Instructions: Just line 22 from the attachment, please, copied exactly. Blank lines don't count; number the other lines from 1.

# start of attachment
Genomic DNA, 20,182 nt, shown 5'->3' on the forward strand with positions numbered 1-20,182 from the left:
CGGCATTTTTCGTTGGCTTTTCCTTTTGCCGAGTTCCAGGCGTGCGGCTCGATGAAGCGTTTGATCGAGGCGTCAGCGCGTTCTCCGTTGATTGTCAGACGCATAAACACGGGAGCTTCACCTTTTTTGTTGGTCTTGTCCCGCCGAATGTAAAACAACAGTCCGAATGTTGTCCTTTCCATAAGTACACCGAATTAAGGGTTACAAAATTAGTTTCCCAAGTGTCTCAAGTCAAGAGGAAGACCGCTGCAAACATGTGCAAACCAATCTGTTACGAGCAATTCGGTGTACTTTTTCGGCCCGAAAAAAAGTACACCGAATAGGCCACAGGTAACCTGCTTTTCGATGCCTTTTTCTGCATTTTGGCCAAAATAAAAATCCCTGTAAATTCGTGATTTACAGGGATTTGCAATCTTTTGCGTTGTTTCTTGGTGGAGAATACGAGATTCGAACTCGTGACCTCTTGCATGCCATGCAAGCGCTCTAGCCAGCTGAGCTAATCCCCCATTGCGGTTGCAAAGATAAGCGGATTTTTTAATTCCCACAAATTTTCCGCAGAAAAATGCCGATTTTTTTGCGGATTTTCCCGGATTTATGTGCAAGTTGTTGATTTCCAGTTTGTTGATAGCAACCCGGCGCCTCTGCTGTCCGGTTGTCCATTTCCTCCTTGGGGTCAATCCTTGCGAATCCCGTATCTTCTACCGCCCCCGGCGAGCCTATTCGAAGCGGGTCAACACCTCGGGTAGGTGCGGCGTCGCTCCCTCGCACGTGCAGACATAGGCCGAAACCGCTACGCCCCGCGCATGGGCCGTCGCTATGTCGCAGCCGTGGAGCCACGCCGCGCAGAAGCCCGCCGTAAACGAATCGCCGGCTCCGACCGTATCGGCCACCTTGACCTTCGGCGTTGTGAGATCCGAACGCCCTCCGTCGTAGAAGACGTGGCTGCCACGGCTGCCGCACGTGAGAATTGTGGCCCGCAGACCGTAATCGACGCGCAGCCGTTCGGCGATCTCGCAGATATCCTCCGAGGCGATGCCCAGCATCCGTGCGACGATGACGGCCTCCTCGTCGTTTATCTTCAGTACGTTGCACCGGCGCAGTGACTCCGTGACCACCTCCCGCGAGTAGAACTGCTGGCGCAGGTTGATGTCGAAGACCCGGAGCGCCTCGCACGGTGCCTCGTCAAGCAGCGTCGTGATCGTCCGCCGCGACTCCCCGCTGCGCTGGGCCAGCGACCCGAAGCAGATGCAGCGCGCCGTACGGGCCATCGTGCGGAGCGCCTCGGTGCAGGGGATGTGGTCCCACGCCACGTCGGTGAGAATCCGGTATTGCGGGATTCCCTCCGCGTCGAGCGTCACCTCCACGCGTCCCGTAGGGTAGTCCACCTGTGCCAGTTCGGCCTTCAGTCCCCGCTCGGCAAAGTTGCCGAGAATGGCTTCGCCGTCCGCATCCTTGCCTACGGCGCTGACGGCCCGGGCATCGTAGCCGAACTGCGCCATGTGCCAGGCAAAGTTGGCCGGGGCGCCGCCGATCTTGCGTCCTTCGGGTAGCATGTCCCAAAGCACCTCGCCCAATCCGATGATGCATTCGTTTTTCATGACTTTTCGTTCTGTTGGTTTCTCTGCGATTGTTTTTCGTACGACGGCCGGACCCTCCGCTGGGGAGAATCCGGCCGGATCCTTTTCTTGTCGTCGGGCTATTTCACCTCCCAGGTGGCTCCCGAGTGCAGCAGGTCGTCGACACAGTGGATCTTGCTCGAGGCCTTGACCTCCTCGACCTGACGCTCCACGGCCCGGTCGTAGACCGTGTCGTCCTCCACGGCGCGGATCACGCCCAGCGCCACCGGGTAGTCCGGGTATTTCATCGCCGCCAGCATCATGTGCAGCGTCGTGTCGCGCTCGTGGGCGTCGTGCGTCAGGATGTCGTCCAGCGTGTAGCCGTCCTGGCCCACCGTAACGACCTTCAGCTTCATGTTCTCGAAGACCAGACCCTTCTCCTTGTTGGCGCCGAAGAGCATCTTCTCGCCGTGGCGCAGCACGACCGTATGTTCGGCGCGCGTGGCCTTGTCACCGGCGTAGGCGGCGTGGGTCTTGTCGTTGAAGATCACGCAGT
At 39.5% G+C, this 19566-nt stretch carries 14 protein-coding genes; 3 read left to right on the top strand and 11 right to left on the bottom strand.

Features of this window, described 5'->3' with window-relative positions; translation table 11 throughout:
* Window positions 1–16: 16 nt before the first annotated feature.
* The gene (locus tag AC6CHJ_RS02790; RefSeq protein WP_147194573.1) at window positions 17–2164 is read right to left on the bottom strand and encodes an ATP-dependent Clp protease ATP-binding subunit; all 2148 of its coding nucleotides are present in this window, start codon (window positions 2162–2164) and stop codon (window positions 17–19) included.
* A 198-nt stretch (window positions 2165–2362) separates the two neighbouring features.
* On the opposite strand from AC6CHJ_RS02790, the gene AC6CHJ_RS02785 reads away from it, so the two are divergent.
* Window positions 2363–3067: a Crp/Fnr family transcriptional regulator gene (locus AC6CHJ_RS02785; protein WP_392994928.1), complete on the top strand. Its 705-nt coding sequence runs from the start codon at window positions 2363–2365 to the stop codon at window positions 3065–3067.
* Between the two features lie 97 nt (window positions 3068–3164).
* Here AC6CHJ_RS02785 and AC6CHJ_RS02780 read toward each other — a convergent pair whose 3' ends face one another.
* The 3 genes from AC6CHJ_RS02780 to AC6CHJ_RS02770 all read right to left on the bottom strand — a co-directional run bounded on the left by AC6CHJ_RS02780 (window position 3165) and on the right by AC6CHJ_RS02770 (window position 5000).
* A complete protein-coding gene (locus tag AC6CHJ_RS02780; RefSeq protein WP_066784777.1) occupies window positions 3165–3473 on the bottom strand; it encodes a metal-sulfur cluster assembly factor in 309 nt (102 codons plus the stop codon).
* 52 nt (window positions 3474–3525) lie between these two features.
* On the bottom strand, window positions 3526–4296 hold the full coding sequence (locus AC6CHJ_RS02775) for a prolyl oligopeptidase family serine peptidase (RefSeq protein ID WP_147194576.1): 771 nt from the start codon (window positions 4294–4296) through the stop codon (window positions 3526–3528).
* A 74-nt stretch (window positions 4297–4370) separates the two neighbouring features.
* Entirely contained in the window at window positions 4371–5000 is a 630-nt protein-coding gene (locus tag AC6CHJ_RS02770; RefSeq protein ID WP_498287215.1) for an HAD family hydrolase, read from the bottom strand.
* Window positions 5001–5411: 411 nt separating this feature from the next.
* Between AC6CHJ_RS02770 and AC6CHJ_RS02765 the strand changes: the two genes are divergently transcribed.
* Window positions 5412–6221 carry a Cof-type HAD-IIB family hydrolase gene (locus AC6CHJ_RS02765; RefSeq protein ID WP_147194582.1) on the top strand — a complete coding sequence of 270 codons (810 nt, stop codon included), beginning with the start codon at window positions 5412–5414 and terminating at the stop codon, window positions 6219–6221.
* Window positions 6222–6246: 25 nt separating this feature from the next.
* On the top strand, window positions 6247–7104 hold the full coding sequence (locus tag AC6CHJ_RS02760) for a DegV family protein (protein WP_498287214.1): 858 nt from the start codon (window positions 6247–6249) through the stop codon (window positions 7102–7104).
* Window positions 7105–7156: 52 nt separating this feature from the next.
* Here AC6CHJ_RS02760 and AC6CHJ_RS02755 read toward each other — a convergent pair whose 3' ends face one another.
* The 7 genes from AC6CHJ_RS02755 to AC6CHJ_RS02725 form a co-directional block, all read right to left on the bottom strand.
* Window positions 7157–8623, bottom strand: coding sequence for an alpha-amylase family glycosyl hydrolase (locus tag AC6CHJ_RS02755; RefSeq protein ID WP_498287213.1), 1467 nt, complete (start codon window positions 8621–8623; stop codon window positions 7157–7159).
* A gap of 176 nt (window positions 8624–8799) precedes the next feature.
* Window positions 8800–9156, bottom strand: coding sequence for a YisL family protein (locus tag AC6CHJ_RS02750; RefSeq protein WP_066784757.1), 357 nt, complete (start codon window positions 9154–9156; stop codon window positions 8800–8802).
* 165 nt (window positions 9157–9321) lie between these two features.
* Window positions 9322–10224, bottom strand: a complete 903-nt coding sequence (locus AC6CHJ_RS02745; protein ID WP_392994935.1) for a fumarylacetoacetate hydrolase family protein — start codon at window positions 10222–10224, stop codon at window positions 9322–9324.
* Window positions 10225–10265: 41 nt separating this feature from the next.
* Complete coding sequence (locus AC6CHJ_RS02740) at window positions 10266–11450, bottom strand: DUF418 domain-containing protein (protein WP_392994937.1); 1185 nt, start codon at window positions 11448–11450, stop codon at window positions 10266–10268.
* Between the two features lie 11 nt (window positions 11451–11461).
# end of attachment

* On the top strand, window positions 6247–7104 hold the full coding sequence (locus tag AC6CHJ_RS02760) for a DegV family protein (protein WP_498287214.1): 858 nt from the start codon (window positions 6247–6249) through the stop codon (window positions 7102–7104).